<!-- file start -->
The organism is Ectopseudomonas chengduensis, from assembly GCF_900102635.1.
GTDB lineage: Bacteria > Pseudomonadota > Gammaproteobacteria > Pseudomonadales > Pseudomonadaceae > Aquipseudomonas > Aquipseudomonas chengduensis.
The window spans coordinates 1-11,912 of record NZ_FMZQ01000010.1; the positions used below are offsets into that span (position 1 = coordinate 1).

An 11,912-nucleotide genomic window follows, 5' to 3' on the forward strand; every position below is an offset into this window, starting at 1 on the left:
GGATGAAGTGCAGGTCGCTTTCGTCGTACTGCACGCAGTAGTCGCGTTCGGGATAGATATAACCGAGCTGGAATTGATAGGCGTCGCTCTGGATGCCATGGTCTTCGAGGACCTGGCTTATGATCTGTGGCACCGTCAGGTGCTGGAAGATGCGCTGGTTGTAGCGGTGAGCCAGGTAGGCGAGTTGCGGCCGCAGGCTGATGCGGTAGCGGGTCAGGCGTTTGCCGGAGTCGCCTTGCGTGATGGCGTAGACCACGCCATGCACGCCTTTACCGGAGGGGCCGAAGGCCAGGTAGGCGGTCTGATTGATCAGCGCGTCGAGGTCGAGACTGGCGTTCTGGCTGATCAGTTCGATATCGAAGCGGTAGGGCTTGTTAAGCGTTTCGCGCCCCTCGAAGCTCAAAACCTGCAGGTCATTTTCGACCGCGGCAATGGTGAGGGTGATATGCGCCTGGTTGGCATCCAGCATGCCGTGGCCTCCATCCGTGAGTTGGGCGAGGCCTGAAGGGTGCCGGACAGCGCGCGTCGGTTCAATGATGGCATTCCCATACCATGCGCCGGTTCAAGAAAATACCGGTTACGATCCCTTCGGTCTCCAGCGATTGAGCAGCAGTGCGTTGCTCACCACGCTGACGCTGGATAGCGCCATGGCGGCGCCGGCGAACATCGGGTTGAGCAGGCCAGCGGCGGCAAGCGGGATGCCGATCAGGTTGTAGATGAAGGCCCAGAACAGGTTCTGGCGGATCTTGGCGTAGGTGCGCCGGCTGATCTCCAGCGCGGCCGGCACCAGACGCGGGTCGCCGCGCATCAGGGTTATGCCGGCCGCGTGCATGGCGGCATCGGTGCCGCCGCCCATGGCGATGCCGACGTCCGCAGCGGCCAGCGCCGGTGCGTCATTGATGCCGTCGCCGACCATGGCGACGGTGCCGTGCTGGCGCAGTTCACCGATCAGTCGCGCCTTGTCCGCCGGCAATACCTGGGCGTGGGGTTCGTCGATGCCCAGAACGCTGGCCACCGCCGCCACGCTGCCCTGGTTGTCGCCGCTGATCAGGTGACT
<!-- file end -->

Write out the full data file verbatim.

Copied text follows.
The organism is Ectopseudomonas chengduensis, from assembly GCF_900102635.1.
GTDB lineage: Bacteria > Pseudomonadota > Gammaproteobacteria > Pseudomonadales > Pseudomonadaceae > Aquipseudomonas > Aquipseudomonas chengduensis.
The window spans coordinates 1-11,912 of record NZ_FMZQ01000010.1; the positions used below are offsets into that span (position 1 = coordinate 1).

An 11,912-nucleotide genomic window follows, 5' to 3' on the forward strand; every position below is an offset into this window, starting at 1 on the left:
GGATGAAGTGCAGGTCGCTTTCGTCGTACTGCACGCAGTAGTCGCGTTCGGGATAGATATAACCGAGCTGGAATTGATAGGCGTCGCTCTGGATGCCATGGTCTTCGAGGACCTGGCTTATGATCTGTGGCACCGTCAGGTGCTGGAAGATGCGCTGGTTGTAGCGGTGAGCCAGGTAGGCGAGTTGCGGCCGCAGGCTGATGCGGTAGCGGGTCAGGCGTTTGCCGGAGTCGCCTTGCGTGATGGCGTAGACCACGCCATGCACGCCTTTACCGGAGGGGCCGAAGGCCAGGTAGGCGGTCTGATTGATCAGCGCGTCGAGGTCGAGACTGGCGTTCTGGCTGATCAGTTCGATATCGAAGCGGTAGGGCTTGTTAAGCGTTTCGCGCCCCTCGAAGCTCAAAACCTGCAGGTCATTTTCGACCGCGGCAATGGTGAGGGTGATATGCGCCTGGTTGGCATCCAGCATGCCGTGGCCTCCATCCGTGAGTTGGGCGAGGCCTGAAGGGTGCCGGACAGCGCGCGTCGGTTCAATGATGGCATTCCCATACCATGCGCCGGTTCAAGAAAATACCGGTTACGATCCCTTCGGTCTCCAGCGATTGAGCAGCAGTGCGTTGCTCACCACGCTGACGCTGGATAGCGCCATGGCGGCGCCGGCGAACATCGGGTTGAGCAGGCCAGCGGCGGCAAGCGGGATGCCGATCAGGTTGTAGATGAAGGCCCAGAACAGGTTCTGGCGGATCTTGGCGTAGGTGCGCCGGCTGATCTCCAGCGCGGCCGGCACCAGACGCGGGTCGCCGCGCATCAGGGTTATGCCGGCCGCGTGCATGGCGGCATCGGTGCCGCCGCCCATGGCGATGCCGACGTCCGCAGCGGCCAGCGCCGGTGCGTCATTGATGCCGTCGCCGACCATGGCGACGGTGCCGTGCTGGCGCAGTTCACCGATCAGTCGCGCCTTGTCCGCCGGCAATACCTGGGCGTGGGGTTCGTCGATGCCCAGAACGCTGGCCACCGCCGCCACGCTGCCCTGGTTGTCGCCGCTGATCAGGTGACT